What was thinking like before words? Before we created these unique and elaborate sets of mouth sounds to symbolize things and ideas (language), how did we think? I don’t know about you, but most of my active, conscious thinking is word dialogue, my Introverted Thinking (Ti) for those of you following the Myers Briggs Series (Part 1 and Part 2 so far).
I have word dialogue going on in my head almost constantly, sometimes multiple streams, maybe a stream of thought trying to solve a problem with a simultaneous soundtrack going on in the background, something like “You’re the best…AROUND! Nothing’s gonna ever keep you down!” Don’t take that too narcissistically; that was just our theme song for the college golf team my junior year. You know, that mega hit for the Karate Kid soundtrack? Megastar recording artist Joe Esposito? No? Catch up and read this, son.
I still love this cartoon, and it’s appropriate again:
Holy Crap! DT is actually president! Of the United States! I think it was the narcissism thought bubble that brought about that realization…again. Even now, six months later, I keep getting those “holy crap, this is reality” sorts of slaps in the face. It’s like those dreams where you won the lottery and it seems so incredibly real, but then you wake up and sort of begrudgingly come to terms with the fact that, despite the excitement hangover you’re holding on to, you didn’t actually win the lottery. It’s like that only what you thought (hoped) might have been a dream is, in fact, real. I’m probably a good case study in denial right now.
Do you ever stare at a spinning ceiling fan that’s a little loose, watch it wobble, and wonder how many spins it’ll take to finally fall out of the ceiling mount and onto your feet? That’s my version of the Tootsie Pop licks conundrum right now. It’s actually a bit distracting and hard to focus on the typing. Are those fan blades spinning fast enough to cut off my toes? The world may never know…probably because the electric cords will prevent it from falling all the way. Hold strong fan…hold strong.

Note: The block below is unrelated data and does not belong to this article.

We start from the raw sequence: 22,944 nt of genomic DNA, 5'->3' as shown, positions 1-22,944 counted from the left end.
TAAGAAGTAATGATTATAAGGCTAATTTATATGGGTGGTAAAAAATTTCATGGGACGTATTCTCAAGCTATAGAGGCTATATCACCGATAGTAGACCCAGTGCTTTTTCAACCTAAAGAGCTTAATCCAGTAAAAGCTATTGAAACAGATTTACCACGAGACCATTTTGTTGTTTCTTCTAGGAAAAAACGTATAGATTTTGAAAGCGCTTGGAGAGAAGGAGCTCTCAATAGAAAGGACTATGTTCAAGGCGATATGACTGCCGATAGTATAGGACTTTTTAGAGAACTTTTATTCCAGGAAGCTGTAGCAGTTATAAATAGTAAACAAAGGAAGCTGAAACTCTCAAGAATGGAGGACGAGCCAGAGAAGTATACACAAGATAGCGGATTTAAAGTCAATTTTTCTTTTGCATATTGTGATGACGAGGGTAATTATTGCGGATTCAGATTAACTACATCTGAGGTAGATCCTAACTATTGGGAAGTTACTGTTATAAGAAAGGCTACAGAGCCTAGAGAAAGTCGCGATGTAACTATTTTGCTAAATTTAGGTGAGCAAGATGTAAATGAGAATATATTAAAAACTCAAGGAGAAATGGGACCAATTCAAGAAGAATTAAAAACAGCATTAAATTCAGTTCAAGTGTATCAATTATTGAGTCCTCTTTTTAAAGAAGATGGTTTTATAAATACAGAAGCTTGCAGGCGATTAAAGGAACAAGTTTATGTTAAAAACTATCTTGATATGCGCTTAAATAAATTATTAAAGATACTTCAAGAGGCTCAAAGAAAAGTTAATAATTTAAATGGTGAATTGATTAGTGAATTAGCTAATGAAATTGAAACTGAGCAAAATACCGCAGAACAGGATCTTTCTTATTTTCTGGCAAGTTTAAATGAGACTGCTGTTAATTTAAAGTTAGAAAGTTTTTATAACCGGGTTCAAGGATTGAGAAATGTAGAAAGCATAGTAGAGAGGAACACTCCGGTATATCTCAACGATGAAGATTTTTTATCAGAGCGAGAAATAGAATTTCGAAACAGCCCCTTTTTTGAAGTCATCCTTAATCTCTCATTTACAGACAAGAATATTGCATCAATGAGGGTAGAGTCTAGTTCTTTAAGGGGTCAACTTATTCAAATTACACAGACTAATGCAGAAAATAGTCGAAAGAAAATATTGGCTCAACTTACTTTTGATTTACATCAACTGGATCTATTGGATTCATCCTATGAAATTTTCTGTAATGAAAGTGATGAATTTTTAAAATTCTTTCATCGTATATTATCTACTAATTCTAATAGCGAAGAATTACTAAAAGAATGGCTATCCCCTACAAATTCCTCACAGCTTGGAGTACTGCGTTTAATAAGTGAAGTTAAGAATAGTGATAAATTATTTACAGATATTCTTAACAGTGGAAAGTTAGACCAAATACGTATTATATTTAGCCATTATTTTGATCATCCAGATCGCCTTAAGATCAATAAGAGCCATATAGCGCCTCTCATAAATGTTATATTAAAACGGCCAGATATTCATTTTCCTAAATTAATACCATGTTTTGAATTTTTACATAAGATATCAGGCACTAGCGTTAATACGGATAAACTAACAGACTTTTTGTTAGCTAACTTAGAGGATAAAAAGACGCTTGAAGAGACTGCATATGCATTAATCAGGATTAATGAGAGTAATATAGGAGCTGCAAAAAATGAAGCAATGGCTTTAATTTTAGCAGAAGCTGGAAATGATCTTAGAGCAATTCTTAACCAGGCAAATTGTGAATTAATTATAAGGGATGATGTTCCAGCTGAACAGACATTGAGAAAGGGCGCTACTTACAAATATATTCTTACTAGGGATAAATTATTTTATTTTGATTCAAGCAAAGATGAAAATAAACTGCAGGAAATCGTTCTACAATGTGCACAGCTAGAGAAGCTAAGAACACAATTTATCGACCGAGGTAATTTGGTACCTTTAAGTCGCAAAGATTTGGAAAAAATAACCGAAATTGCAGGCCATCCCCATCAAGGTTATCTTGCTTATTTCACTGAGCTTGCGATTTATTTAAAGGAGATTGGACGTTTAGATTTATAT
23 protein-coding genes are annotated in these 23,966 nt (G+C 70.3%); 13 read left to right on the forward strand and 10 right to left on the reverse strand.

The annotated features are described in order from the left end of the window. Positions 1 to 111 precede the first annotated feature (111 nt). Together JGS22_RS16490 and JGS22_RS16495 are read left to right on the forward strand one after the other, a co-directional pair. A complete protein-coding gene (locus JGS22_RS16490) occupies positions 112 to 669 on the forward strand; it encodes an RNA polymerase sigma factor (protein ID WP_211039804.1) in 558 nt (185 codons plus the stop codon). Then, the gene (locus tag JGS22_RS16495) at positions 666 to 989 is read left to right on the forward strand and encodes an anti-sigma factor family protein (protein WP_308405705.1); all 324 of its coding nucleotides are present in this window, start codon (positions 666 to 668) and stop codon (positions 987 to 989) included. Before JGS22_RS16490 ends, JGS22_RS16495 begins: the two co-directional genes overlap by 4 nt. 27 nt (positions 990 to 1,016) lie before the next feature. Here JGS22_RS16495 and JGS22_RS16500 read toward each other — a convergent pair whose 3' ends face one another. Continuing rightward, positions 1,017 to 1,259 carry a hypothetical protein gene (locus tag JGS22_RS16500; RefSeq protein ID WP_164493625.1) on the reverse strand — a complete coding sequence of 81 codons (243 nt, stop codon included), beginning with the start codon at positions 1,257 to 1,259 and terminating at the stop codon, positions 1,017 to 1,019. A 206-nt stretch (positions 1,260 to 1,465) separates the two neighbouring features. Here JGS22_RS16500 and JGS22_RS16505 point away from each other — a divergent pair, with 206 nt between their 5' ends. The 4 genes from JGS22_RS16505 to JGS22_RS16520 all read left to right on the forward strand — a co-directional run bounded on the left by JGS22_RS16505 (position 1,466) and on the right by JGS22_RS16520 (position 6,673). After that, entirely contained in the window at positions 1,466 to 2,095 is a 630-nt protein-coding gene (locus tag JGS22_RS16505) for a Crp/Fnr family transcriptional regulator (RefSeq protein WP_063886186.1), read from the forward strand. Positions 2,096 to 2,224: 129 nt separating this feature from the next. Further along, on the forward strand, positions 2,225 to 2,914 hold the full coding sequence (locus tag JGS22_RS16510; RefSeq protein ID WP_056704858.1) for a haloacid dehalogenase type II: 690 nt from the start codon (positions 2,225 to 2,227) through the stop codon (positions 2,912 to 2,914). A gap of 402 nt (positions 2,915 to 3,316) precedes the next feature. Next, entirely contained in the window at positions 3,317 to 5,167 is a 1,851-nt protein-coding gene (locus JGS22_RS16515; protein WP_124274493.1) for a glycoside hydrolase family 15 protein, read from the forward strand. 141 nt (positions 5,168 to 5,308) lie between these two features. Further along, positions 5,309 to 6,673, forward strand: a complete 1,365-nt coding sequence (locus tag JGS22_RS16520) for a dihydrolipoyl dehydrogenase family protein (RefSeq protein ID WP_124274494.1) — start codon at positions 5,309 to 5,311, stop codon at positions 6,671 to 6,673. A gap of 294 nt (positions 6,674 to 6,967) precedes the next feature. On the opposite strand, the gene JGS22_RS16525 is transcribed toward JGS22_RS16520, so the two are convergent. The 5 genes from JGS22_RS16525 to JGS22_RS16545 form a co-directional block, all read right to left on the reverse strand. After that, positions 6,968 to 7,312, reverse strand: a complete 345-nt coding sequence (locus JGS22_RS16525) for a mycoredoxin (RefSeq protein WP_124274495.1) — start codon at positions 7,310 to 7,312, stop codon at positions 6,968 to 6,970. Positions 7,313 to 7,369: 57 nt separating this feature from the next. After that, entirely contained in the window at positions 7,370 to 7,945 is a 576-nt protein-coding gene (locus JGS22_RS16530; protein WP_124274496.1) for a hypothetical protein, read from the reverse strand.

Hey! If the moon were a hotdog, would ya eat it? Okay, that wasn’t my random thought, that was Harry Carey. Actually, it was Will Ferrell doing Harry Carrey. I mean imitating Harry Carey. That was an important clarification. Check that, it’s “Harry Caray” not “Harry Carey,” says Wikipedia. I don’t know how I’d ever finish a blog post without Wikipedia.
Evidently Harry Carey – Carey with an “E” – is also a person, but not a Cubs baseball announcer. He was one of the earliest superstars of the silent film era. I wonder if he’s related to Jim Carey. Wikipedia says…crap…no, because it’s “Jim Carrey,” not “Jim Carey.” Also Yahoo! Answers says that Drew Carey’s dad’s name was “Harry,” but he’s not the famous “Harry Carey” whom we just established was a silent film era star. I’m going to assume Mariah isn’t related to any of them and end this Wikipedia charade.
You ever have one of those weird relationships with a person that you see quite frequently, maybe daily, and yet you’ve never said more than “Hey. How’s it going?” the entire time? There’s a guy I’ve known at work for over two years. I met the dude briefly at the HR orientation, enough to get his name, which I no longer remember, but since then I have literally never said more than “Hey. How’s it going?” for over two years, probably through over a hundred encounters.